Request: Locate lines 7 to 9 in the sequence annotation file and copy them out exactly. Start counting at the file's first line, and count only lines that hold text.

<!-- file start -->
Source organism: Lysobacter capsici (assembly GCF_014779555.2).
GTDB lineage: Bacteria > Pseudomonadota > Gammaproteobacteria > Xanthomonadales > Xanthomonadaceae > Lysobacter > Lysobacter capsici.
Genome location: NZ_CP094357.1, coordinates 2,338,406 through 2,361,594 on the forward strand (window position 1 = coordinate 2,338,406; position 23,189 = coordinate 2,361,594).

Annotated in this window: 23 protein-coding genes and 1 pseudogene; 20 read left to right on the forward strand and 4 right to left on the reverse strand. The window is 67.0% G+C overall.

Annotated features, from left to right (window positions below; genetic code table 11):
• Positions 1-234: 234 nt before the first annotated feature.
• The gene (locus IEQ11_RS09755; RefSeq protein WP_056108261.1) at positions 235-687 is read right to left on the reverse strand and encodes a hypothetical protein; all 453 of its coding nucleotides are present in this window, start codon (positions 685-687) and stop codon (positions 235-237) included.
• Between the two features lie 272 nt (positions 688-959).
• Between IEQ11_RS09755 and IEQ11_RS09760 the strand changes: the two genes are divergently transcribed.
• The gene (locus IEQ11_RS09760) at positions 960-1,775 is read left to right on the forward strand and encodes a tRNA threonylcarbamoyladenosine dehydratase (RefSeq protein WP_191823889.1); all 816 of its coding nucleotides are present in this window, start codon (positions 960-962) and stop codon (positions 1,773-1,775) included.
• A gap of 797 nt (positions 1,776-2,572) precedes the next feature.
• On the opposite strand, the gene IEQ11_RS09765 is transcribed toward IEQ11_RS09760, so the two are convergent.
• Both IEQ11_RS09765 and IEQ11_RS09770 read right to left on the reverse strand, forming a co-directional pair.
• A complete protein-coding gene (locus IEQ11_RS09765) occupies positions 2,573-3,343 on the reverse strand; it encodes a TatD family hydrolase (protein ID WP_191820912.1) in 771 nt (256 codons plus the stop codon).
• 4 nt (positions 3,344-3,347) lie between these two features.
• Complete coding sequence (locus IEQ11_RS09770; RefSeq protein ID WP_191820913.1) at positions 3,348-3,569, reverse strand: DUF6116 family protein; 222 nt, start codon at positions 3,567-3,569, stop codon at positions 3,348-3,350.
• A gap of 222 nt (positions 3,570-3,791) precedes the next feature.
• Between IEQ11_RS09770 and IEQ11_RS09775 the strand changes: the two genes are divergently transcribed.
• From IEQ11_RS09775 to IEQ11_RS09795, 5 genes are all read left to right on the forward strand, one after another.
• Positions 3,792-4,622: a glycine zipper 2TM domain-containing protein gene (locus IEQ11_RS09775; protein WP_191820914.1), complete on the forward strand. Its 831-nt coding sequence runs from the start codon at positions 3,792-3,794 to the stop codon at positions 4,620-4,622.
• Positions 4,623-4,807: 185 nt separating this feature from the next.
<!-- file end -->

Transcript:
• The gene (locus IEQ11_RS09755; RefSeq protein WP_056108261.1) at positions 235-687 is read right to left on the reverse strand and encodes a hypothetical protein; all 453 of its coding nucleotides are present in this window, start codon (positions 685-687) and stop codon (positions 235-237) included.
• Between the two features lie 272 nt (positions 688-959).
• Between IEQ11_RS09755 and IEQ11_RS09760 the strand changes: the two genes are divergently transcribed.